Mindfulness is Making its Way into the Legal Field

Decreasing stress and increasing empathy are just some of the benefits of mindfulness for lawyers.

Students in Charlie Halpern's class "Effective and Sustainable Law Practice: The Meditative Perspective" practicing Qi Gong beside the law school. Photo courtesy of Dan Carlin

Lawyers are changing their shark-like image by adopting mindfulness and meditation. This shift is happening all over the country, from the Bay Area to Florida.

A recent article in The Wall Street Journal reported on mindfulness making its way into the legal field. Well-seasoned lawyers are using mindfulness to try to stop the seemingly inevitable burnout and fatigue that comes with such a demanding career. And law schools are teaching classes dedicated to meditation in order to help create more mindful, compassionate, and healthy lawyers.

The Wall Street Journal portrays law and mindfulness as the newest odd couple. But it’s clear that there are tons of ways a lawyer can benefit from mindfulness, both in their lives and their law practice.

For example, Rhonda Magee, a law professor at the University of San Francisco, says mindfulness can help a lawyer “develop the capacity to put themselves in the shoes of another” and be able to “listen more thoroughly to other people with as little judgement as they can manage.”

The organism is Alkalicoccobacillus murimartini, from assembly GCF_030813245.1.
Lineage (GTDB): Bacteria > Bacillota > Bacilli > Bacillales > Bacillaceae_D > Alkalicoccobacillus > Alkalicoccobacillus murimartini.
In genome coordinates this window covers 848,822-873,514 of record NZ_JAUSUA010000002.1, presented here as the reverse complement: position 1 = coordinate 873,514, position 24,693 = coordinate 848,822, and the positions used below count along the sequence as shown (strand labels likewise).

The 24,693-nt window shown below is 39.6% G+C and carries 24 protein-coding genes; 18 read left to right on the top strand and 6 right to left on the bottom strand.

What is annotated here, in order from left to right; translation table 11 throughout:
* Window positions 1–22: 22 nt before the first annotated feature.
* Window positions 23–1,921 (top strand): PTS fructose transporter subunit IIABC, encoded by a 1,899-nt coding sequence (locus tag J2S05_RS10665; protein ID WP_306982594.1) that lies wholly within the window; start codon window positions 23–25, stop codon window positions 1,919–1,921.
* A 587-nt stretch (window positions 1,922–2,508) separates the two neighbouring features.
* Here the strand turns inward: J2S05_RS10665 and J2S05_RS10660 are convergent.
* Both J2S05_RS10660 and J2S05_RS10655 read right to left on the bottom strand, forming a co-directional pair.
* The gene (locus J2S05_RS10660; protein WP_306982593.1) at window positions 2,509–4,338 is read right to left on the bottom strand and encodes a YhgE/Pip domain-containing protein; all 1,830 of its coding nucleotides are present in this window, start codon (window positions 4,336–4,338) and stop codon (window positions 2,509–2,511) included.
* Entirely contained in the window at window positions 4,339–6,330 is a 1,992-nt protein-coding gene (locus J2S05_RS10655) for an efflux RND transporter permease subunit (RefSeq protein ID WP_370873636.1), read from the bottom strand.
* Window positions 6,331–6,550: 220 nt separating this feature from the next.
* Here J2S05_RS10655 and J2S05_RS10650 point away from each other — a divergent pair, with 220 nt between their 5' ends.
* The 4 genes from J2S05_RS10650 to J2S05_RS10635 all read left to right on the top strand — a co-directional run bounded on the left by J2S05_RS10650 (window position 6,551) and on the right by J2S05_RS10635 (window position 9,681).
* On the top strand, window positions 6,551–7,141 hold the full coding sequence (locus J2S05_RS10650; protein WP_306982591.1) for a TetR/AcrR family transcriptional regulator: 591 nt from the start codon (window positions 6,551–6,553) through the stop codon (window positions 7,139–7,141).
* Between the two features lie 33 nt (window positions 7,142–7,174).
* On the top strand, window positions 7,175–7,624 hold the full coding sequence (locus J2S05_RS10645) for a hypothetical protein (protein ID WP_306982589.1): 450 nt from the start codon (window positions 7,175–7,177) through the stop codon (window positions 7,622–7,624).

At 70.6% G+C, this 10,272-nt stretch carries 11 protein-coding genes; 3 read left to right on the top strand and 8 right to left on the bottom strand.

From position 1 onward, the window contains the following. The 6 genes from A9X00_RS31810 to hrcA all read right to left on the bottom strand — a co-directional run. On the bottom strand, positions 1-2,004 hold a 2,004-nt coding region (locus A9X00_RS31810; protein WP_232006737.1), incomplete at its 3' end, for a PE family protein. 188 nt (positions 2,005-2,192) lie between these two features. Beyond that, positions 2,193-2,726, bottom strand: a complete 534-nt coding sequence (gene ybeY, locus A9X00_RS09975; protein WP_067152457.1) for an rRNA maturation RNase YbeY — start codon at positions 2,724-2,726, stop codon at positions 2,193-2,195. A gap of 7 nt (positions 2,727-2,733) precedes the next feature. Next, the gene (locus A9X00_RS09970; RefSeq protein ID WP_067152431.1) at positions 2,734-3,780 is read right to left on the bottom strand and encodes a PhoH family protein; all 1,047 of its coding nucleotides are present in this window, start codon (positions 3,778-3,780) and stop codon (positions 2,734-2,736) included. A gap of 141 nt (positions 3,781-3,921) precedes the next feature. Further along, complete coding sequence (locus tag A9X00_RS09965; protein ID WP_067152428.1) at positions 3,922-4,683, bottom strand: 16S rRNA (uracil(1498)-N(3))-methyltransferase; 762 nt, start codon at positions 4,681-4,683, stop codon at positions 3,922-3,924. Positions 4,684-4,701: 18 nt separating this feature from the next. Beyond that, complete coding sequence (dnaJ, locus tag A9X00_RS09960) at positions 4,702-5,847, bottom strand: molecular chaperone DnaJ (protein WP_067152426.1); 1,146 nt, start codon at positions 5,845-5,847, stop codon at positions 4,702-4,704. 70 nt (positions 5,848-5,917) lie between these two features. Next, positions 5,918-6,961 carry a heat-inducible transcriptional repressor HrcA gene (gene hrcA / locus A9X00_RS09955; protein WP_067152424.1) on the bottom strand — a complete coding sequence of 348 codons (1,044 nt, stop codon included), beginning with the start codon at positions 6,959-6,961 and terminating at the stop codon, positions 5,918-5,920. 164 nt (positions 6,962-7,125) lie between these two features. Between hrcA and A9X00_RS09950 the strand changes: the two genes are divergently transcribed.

While rewarding, being a lawyer is stressful and tiring, which is the perfect place for meditation to step in.

Charlie Halpern, the founder of the Berkeley Initiative for Mindfulness in Law, experienced the stress and pressure of being a lawyer first-hand, and that’s why he started to meditate. Halpern was introduced to meditation by a friend who said, “If you tried meditation it might help you deal with the stress of this impossible job.” Halpern, who had no knowledge about meditation, was skeptical and asked, “Is that really gonna do me any good when I have a tense confrontation with the head of the city university?” His friend said, “Give it a try, it’s not going to cure all your problems but it may help you deal with the stress.”

And so Halpern tried meditation, and as you can guess, it helped: He felt less stressed and happier, and wanted to help share those results with others lawyers.

The first meditation-related class Halpern taught at UC Berkeley that also sparked the creation of the mindfulness curriculum at Berkeley was called “Effective and Sustainable Law Practice: The Meditative Perspective.” Students say it was the most important class they ever took in law school.

Halpern’s teachings are starting to make an impression in the world of law, and he says mindfulness is “ultimately beginning to affect the way judges make decisions and the way law is interpreted” and eventually, “legal doctrine itself will take on a more mindful dimension.”